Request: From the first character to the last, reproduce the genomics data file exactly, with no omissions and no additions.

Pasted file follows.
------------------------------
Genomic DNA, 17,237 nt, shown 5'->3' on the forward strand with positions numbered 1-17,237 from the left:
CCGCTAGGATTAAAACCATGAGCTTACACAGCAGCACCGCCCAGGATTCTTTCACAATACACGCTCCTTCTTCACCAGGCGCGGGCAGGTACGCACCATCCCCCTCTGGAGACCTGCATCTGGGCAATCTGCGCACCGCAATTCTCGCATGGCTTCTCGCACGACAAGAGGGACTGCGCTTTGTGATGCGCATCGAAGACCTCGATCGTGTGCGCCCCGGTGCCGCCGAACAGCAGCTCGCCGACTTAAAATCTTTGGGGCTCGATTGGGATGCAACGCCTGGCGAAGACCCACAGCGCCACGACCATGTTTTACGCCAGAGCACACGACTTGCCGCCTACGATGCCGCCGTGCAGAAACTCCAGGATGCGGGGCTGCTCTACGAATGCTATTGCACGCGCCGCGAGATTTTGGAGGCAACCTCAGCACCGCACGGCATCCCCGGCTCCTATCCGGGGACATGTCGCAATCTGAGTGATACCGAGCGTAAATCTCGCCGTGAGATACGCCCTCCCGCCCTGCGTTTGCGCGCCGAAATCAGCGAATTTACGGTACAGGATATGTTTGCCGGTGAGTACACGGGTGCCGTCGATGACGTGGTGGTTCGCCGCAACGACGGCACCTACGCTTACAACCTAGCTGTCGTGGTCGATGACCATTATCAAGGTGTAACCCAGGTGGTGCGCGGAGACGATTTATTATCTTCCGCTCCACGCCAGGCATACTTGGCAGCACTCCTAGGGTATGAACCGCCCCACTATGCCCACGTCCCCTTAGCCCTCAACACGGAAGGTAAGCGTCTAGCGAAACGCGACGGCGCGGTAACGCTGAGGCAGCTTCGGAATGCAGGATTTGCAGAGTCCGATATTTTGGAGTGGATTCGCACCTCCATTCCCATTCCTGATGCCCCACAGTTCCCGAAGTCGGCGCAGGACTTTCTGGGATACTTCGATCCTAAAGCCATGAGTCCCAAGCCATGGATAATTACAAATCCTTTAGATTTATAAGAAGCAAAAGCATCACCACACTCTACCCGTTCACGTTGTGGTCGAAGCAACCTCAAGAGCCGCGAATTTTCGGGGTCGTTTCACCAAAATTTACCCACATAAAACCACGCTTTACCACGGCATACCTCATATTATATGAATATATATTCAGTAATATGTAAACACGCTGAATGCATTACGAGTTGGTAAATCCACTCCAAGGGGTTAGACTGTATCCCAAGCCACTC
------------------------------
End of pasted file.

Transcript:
Genomic DNA, 17,237 nt, shown 5'->3' on the forward strand with positions numbered 1-17,237 from the left:
CCGCTAGGATTAAAACCATGAGCTTACACAGCAGCACCGCCCAGGATTCTTTCACAATACACGCTCCTTCTTCACCAGGCGCGGGCAGGTACGCACCATCCCCCTCTGGAGACCTGCATCTGGGCAATCTGCGCACCGCAATTCTCGCATGGCTTCTCGCACGACAAGAGGGACTGCGCTTTGTGATGCGCATCGAAGACCTCGATCGTGTGCGCCCCGGTGCCGCCGAACAGCAGCTCGCCGACTTAAAATCTTTGGGGCTCGATTGGGATGCAACGCCTGGCGAAGACCCACAGCGCCACGACCATGTTTTACGCCAGAGCACACGACTTGCCGCCTACGATGCCGCCGTGCAGAAACTCCAGGATGCGGGGCTGCTCTACGAATGCTATTGCACGCGCCGCGAGATTTTGGAGGCAACCTCAGCACCGCACGGCATCCCCGGCTCCTATCCGGGGACATGTCGCAATCTGAGTGATACCGAGCGTAAATCTCGCCGTGAGATACGCCCTCCCGCCCTGCGTTTGCGCGCCGAAATCAGCGAATTTACGGTACAGGATATGTTTGCCGGTGAGTACACGGGTGCCGTCGATGACGTGGTGGTTCGCCGCAACGACGGCACCTACGCTTACAACCTAGCTGTCGTGGTCGATGACCATTATCAAGGTGTAACCCAGGTGGTGCGCGGAGACGATTTATTATCTTCCGCTCCACGCCAGGCATACTTGGCAGCACTCCTAGGGTATGAACCGCCCCACTATGCCCACGTCCCCTTAGCCCTCAACACGGAAGGTAAGCGTCTAGCGAAACGCGACGGCGCGGTAACGCTGAGGCAGCTTCGGAATGCAGGATTTGCAGAGTCCGATATTTTGGAGTGGATTCGCACCTCCATTCCCATTCCTGATGCCCCACAGTTCCCGAAGTCGGCGCAGGACTTTCTGGGATACTTCGATCCTAAAGCCATGAGTCCCAAGCCATGGATAATTACAAATCCTTTAGATTTATAAGAAGCAAAAGCATCACCACACTCTACCCGTTCACGTTGTGGTCGAAGCAACCTCAAGAGCCGCGAATTTTCGGGGTCGTTTCACCAAAATTTACCCACATAAAACCACGCTTTACCACGGCATACCTCATATTATATGAATATATATTCAGTAATATGTAAACACGCTGAATGCATTACGAGTTGGTAAATCCACTCCAAGGGGTTAGACTGTATCCCAAGCCACTC